Friday, March 11, 2011

Processing black & white film

I was going to write up a how-to for developing your own black and white film, but it wouldn't really be any improvement on the one I started with, from Justin Ouellette's It's actually very easy, once you get the hang of putting the film on spools in the dark; you can buy everything you need to do it for about $50, and you do not need an actual darkroom. If you're not into exactitude, the process is pretty forgiving for the most part; you do need to load the film in total darkness, and you should follow the developing time closely.

First, you should understand that this is for turning the film in your camera into a negative; making a print from that negative is a second process, requiring more gear and expertise, and a dedicated darkroom. Usually I scan my negatives with an old Epson Perfection 2450 scanner, and take them to a specialty lab when I need a print. Your neighborhood 1-hour place can also make prints from your B&W negatives.

You'll need to go to Chromogenic to read the whole thing before attempting this, but here is the overview of the process once you have the film in your tanks:

1) Pre-soak. To start, all you have to do here is put some water in the tank and let it sit for a minute, then pour it out. 120 film should be soaked a few minutes longer than 35mm, and when you pour out the water it’ll probably be dark green or blue. I suspect this is because of the paper backing rubbing up against the film because there’s no difference between the emulsion used in different film sizes. Either way, don’t worry about it.
2) Developer. Before you do this step, make sure you know long you’re going to be leaving the developer in the tank because timing is critical. Check the Massive Dev Chart at, which should have your particular film/developer combination (it might also be printed on the developer itself). Once you have it figured out, use the beaker to prepare the appropriate dilution. For instance, if the time has “1+9” next to it, that means one part developer and nine parts water. If the total volume of your tank is 500ml (you can check by filling it with water and pouring it into the beaker and then pouring it out), you need 500/(1+9) = 50ml of developer, so pour that amount into the beaker and then fill it to the 500ml line with room-temperature tap water.
Pour the diluted developer into the tank. Don’t do it slowly, but don’t do it so fast that you cause the tank to overflow. Make sure you have enough to completely submerge the film. Once you’ve finished pouring, start your timer and put the push-cap on the tank. Agitate the tank for ten seconds once every minute while you’re developing. Don’t shake the tank like a can of soda, instead flip it over firmly several times. Once time is up, pour the used developer down the drain (don’t worry, it’s safe) and then immediately proceed to step 3.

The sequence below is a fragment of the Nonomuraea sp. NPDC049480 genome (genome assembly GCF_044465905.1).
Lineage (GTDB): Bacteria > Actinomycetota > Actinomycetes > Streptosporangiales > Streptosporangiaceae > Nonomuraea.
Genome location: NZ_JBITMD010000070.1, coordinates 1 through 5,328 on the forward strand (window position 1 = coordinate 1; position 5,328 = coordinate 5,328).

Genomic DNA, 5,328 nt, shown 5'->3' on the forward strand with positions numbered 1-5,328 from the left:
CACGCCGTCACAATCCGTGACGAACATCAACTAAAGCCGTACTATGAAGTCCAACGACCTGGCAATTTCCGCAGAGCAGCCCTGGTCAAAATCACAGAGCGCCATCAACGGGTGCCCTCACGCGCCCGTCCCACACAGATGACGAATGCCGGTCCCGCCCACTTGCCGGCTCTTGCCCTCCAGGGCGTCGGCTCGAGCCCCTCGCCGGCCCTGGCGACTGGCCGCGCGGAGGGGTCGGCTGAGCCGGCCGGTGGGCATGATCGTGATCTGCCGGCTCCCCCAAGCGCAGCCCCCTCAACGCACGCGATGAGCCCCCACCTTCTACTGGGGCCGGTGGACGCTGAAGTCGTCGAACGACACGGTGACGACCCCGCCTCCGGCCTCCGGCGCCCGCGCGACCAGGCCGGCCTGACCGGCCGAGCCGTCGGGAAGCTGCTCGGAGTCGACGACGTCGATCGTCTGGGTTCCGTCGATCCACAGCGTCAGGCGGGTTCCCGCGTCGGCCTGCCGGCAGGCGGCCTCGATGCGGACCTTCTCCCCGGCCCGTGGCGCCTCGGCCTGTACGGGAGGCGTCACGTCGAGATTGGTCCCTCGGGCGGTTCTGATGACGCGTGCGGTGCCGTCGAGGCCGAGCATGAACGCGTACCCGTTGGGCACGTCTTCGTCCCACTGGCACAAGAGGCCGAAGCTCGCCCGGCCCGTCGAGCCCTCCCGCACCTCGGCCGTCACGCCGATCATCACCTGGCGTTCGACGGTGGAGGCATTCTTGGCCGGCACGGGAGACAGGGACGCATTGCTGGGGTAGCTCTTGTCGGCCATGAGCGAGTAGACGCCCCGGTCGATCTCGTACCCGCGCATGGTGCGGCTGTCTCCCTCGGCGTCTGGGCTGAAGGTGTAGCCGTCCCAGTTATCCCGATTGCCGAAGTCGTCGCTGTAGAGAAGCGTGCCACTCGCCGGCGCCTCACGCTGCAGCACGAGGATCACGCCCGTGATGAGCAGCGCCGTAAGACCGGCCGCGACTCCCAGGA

3) Stop bath. If you were fancy, your stop bath would be a chemical designed to halt the developing process on contact. For our purposes, water will suffice nicely. Just fill the tank up with water, shake it a little bit, then pour it out. Repeat twice.
4) Fixer. The timing for the fixer isn’t as critical as the developer. In fact, it’s not critical at all. Prepare the dilution first (if you’re using Ilford Rapid Fixer it’s 1+4), then pour it in the same way as the developer. Agitate it for ten seconds, then again for ten seconds every minute. Fix for 5 to 10 minutes, then do another rinse.
5) Wash. After it’s been fixed, the film can be safely exposed to light. Unscrew the top of the tank and set it aside. Pull the reel out and take a look at the film to make sure everything went okay, but resist the temptation to take it off the reel just yet. Don’t worry if your film has a slightly purple tint; this is normal. If it looks excessively purple you might need to fix it a bit longer. Otherwise, you’re ready to wash. Techniques vary widely, but this is how I do it: fill the tank halfway with fresh water, agitate vigorously for half a minute or so, pour the water out, repeat. Do this for 10 minutes. You want it really clean; if there’s any fixer left on the film when it’s drying you’ll be sorry.
6) Wetting agent. This last step before drying prevents water spots and helps speed the process. Dump any remaining water out of the tank. Pour a very small amount of wetting agent into the bottom and then fill with water slowly until the reel is submerged. It may foam a little; if it does, tap the sides of the tank to shake any bubbles off the surface of your film. Leave it for 30 seconds, then pour everything out and take out the reel. Don’t rinse!
7) Dry. Twist the reel apart and lift one half of it off. Carefully pinch one end of the roll (where there’s no exposures) and lift the film off the reel, letting it unfurl. Don’t let it touch the ground or anything else. Anywhere dry and relatively dust-free will work fine, but I recommended hanging it up in your shower since it’s out of the way. The film clips come in a set of two, and one of them has a weight inside. The weighted one goes on the bottom of the roll, the other one goes on the top. Some clips have teeth that are designed to pierce the film in order for a better grip, which is a good thing; just be careful not to puncture one of your exposures. Once it’s up, leave it for 4 to 8 hours so it has time to dry and harden completely.

Ouellette recommends Ilford chemicals, but I use Kodak- D-76 developer, fixer, and wetting agent. Both brands are excellent. You should support your local camera store by buying from them, but you can also buy on line from Freestyle (a highly recommended source for film as well).

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